The 2017 Midwest Soil Health Summit was held in a new venue but remained just as energy-filled as the past few years’ events. For two days, expert speakers delivered germane, sensible information on topics that, for many, not only educate but inspire.
Dr. Allen Williams’ presentation capped the Summit with his usual expert panache but also an overarcing message that we can not wait any longer to make changes to our farming systems. That our ability to feed and water ourselves will be at risk unless serious widespread changes are made – and everyone at the MSHS knows soil health is the answer, that Upper Midwestern farmers have the capacity to solve this problem at the grassroots level by adopting the Five Principles of Soil Health.
Further, as commodity prices continue to stumble, those who stick with the status quo may be at greater risk of losing their ability to make money. Soil health is the future, and thankfully SFA farmers are leading by example on their farms and in their communities.
Dr. Allen Williams is a champion of the grass-fed beef industry as well as a leader in cutting edge grazing methodology. Dr. Williams is a sixth-generation family farmer and holds BS, MS degrees in Agriculture from Clemson University and a Ph.D. from Louisiana State. He spent 15 years in academia in research, teaching, and extension, and has written more than 300 peer-reviewed and popular press articles. In 2000, he left academia and founded LMC, LLC. Since that time, he has worked with more than 3,500 farmers and ranchers in the US, Canada, Mexico, and South America. Dr. Williams currently serves as Chairman of the Association of Family Farms, Co-Chair of the Grassfed Exchange, Co-Project Leader of the Pasture Project, Facilitator in the USDA BFRDP EET program, and lead investigator in soil microbial research as a replacement for chemical fertilizers. This will be his third MSHS appearance; he has also helped lead many SFA grazing and soil health field days over the past few years.
Kent Solberg, SFA Livestock & Grazing Specialist, and his wife, Linda, have a diversified pasture-based livestock farm near Verndale, Minn., where they raise dairy, pork, eggs and beef. Solberg, who is an expert on livestock fencing, cover crop selection, wintering livestock, and an array of other innovative profit-focused soil health topics, serves as Livestock and Grazing Specialist and Minnesota Dairy Initiative Coordinator through the Sustainable Farming Association. He is also an instructor for SFA’s Deep Roots Farmer Development program and co-founded the Midwest Soil Health Summit in 2014. Kent was recently featured in an instructional video series discussing fencing, livestock watering, and more produced by frequent SFA collaborator The Pasture Project.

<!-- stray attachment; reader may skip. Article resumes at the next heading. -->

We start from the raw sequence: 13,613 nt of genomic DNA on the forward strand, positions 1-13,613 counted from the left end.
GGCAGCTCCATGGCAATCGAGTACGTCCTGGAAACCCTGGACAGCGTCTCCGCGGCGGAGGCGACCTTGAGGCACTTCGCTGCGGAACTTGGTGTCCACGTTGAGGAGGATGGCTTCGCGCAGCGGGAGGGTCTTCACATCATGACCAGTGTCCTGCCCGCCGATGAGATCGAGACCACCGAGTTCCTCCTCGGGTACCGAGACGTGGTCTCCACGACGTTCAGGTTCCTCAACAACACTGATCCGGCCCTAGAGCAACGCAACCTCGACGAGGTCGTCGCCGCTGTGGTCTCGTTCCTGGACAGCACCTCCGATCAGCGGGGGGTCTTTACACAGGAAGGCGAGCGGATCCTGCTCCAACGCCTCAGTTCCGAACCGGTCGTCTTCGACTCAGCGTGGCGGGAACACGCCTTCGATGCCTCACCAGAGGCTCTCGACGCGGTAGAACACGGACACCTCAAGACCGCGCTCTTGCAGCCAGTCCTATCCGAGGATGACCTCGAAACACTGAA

Grant Breitkreutz is the Cow/Calf Chair at the MN State Cattlemen’s Association. Grant, Dawn and Karlie operate Stoney Creek Farm near Redwood Falls, Minn. The operation includes a commercial cow/calf cattle operation with intensive rotational grazing, custom cattle feeding, and no-till row cropping as well as the use of cover crops. The farm has been recognized for conservation efforts by receiving the NCBA 2016 Region III Environmental Stewardship Award, Beef Magazine’s Trailblazer Award for 2016, and the 2010 MN Outstanding Conservationist Award of the year for Southwest Area 5 by the Minnesota Soil & Water Conservation District. Grant & Dawn were also recognized as the 2015 Cattlemen of the Year by the Minnesota State Cattlemen’s Association. To read a profile of Grant by SFA intern Kassie Brown, click here.
Ryan Stockwell is the Senior Agriculture Program Manager for the National Wildlife Federation (NWF). In that role, Ryan leads NWF work on cover crops and conducts outreach on Farm Bill conservation issues. The National Wildlife Federation is working with cover crop partners and stakeholders to address barriers to farmer adoption of cover crops, and NWF has taken a lead role in addressing crop insurance issues related to cover crop use. In his spare time, Ryan farms corn, soybeans, and winter wheat in central Wisconsin using no-till and cover crops. This marks Stockwell’s second time appearing at the Midwest Soil Health Summit; he spoke at the inaugural event in 2014. To read a profile of Ryan by SFA intern Kassie Brown, click here.
Dr. Scott Wells, Assistant Professor, CFANS Agronomy/Plant Genetics, University of Minnesota, completed his Ph.D. at North Carolina State University researching weed suppression mechanisms of roller-crimped cover crops in organic corn and soybean systems. His current research program focuses on improving the yield and quality of forage production systems including alfalfa, warm and cool season grasses, and small grains, along with employing a systems approach to improving the both the economical and environmental sustainability of corn and soybean production in Minnesota.